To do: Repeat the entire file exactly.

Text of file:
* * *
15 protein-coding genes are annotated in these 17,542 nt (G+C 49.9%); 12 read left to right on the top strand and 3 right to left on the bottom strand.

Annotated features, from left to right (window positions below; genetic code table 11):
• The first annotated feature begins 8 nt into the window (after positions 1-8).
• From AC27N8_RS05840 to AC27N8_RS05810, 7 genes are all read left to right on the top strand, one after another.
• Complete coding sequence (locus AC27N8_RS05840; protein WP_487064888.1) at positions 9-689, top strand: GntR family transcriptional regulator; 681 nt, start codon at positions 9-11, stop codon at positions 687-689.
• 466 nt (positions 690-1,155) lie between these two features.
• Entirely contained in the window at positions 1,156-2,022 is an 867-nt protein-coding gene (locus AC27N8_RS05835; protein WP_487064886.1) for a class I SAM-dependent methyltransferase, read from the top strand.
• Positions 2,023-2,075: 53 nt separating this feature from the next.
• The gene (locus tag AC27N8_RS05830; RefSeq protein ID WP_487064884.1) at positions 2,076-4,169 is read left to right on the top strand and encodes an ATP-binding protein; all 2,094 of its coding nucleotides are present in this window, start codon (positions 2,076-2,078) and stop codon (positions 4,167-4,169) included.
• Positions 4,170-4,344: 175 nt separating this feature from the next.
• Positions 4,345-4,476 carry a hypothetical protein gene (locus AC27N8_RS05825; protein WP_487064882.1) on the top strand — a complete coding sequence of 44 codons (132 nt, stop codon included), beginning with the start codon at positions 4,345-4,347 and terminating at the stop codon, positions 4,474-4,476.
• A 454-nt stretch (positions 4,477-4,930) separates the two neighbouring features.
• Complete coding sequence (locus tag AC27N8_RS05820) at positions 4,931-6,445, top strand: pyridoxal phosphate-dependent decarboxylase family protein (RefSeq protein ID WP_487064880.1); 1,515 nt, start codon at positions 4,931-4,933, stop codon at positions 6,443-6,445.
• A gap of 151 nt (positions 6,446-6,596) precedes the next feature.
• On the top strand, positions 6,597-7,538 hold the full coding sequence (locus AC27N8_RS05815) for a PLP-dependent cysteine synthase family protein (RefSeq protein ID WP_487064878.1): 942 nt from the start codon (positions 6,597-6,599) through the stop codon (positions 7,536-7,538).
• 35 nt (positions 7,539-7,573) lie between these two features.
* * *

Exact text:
15 protein-coding genes are annotated in these 17,542 nt (G+C 49.9%); 12 read left to right on the top strand and 3 right to left on the bottom strand.

Annotated features, from left to right (window positions below; genetic code table 11):
• The first annotated feature begins 8 nt into the window (after positions 1-8).
• From AC27N8_RS05840 to AC27N8_RS05810, 7 genes are all read left to right on the top strand, one after another.
• Complete coding sequence (locus AC27N8_RS05840; protein WP_487064888.1) at positions 9-689, top strand: GntR family transcriptional regulator; 681 nt, start codon at positions 9-11, stop codon at positions 687-689.
• 466 nt (positions 690-1,155) lie between these two features.
• Entirely contained in the window at positions 1,156-2,022 is an 867-nt protein-coding gene (locus AC27N8_RS05835; protein WP_487064886.1) for a class I SAM-dependent methyltransferase, read from the top strand.
• Positions 2,023-2,075: 53 nt separating this feature from the next.
• The gene (locus tag AC27N8_RS05830; RefSeq protein ID WP_487064884.1) at positions 2,076-4,169 is read left to right on the top strand and encodes an ATP-binding protein; all 2,094 of its coding nucleotides are present in this window, start codon (positions 2,076-2,078) and stop codon (positions 4,167-4,169) included.
• Positions 4,170-4,344: 175 nt separating this feature from the next.
• Positions 4,345-4,476 carry a hypothetical protein gene (locus AC27N8_RS05825; protein WP_487064882.1) on the top strand — a complete coding sequence of 44 codons (132 nt, stop codon included), beginning with the start codon at positions 4,345-4,347 and terminating at the stop codon, positions 4,474-4,476.
• A 454-nt stretch (positions 4,477-4,930) separates the two neighbouring features.
• Complete coding sequence (locus tag AC27N8_RS05820) at positions 4,931-6,445, top strand: pyridoxal phosphate-dependent decarboxylase family protein (RefSeq protein ID WP_487064880.1); 1,515 nt, start codon at positions 4,931-4,933, stop codon at positions 6,443-6,445.
• A gap of 151 nt (positions 6,446-6,596) precedes the next feature.
• On the top strand, positions 6,597-7,538 hold the full coding sequence (locus AC27N8_RS05815) for a PLP-dependent cysteine synthase family protein (RefSeq protein ID WP_487064878.1): 942 nt from the start codon (positions 6,597-6,599) through the stop codon (positions 7,536-7,538).
• 35 nt (positions 7,539-7,573) lie between these two features.